More than 75 percent of AIES students remain involved in environmental causes as professionals and lay leaders after graduation. Alumni projects—facilitated by an alumni network—include the implementation of sustainable energy and water purification techniques in off-grid communities in the Negev, the West Bank, Gaza, and Jordan, as well as cross-cultural environmental education for Jewish and Arab pupils.

Many of the undergraduate classes at AIES, and the institute’s research departments, focus on water. Rabbi Michael Cohen—who became a founding faculty member of the institute in 1996, while he was on sabbatical from the Israel Congregation in Manchester Center, Vt.—notes that one AIES initiative to address the Middle East’s water challenges involves the distribution of small-scale solar powered desalination kits for basic neighborhoods and homes.

“AIES is a place with all my passions in one place. Peace, the environment, cross-cultural education,” Cohen tells

Boston-based Friends of the Arava Institute (FAI) works with lay leaders overseas to develop resources for the institute in Israel, through the stewardship of donors, foundation and government grant applications, student recruitment, and public relations.

“Critical to our success in the U.S. has been the development of our fundraising partnership with the Jewish National Fund, which raises over $500,000 a year for the Institute,” Cohen says. “Another FAI initiative, partnered with Hazon (a Jewish nonprofit), is the Arava Institute Hazon Israel Ride, which brings over 100 bike riders to Israel for our annual fundraising ride from Jerusalem to Eilat to ride for peace, the environment and cooperation.”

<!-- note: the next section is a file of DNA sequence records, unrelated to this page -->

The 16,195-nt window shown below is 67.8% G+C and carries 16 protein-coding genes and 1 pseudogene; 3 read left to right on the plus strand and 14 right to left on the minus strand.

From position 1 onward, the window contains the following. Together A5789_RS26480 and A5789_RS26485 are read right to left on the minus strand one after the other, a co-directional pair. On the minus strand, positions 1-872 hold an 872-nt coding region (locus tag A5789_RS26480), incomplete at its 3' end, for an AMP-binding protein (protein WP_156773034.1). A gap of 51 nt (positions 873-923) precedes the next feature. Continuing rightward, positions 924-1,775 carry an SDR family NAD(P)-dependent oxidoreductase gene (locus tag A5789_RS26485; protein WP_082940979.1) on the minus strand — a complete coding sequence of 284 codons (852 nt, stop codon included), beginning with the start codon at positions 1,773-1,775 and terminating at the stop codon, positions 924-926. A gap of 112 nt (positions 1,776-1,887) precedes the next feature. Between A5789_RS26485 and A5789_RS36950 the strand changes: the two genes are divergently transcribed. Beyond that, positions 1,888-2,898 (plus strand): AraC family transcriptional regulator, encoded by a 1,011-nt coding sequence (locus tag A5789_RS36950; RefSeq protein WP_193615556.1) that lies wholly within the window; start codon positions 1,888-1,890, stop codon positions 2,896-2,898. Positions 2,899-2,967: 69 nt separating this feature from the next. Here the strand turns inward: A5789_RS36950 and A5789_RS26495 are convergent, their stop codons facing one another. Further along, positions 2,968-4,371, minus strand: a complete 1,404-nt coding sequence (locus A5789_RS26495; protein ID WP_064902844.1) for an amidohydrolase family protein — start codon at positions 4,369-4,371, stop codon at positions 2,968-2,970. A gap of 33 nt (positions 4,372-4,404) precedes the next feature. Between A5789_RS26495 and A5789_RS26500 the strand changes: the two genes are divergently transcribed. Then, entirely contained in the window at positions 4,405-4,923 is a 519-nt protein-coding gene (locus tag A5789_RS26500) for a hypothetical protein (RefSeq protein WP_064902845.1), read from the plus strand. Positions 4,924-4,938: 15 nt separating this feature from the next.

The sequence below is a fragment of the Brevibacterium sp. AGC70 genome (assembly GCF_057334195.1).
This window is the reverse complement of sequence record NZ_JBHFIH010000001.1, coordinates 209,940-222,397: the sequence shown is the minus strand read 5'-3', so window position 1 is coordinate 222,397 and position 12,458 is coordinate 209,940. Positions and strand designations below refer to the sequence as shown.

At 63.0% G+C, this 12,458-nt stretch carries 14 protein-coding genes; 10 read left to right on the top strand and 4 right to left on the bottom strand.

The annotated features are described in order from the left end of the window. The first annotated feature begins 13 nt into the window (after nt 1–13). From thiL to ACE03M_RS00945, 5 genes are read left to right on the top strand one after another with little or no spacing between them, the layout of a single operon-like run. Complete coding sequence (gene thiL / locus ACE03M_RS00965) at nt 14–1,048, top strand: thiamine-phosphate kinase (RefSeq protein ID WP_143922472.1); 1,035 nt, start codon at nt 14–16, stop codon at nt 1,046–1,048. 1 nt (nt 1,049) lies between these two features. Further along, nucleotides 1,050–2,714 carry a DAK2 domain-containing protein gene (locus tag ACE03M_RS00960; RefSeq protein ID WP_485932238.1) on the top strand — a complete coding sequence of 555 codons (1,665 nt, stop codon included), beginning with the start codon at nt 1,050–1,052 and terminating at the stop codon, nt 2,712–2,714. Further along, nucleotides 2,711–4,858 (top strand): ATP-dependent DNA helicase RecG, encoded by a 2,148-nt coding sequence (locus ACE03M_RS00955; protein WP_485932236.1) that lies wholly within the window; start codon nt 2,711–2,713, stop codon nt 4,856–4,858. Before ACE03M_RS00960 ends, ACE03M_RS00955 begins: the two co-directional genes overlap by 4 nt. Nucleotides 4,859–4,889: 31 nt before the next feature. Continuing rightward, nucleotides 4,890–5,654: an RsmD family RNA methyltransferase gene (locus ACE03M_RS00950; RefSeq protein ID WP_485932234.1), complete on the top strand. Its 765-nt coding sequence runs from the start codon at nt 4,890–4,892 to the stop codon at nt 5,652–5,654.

Temple Anshe Hesed in Erie, Pa., became the first carbon-neutral synagogue in the U.S. through collaboration with AIES.

Anshe Hesed neutralized its carbon footprint—the total amount of greenhouse gas emissions for which it is responsible—by collaborating in a carbon-offset program with AIES. Through a carbon-offset program, an organization pays for technology to meet another organization’s energy needs without creating carbon emissions. Anshe Hesed purchased solar panels, which were installed by AIES, to generate electricity for its campus.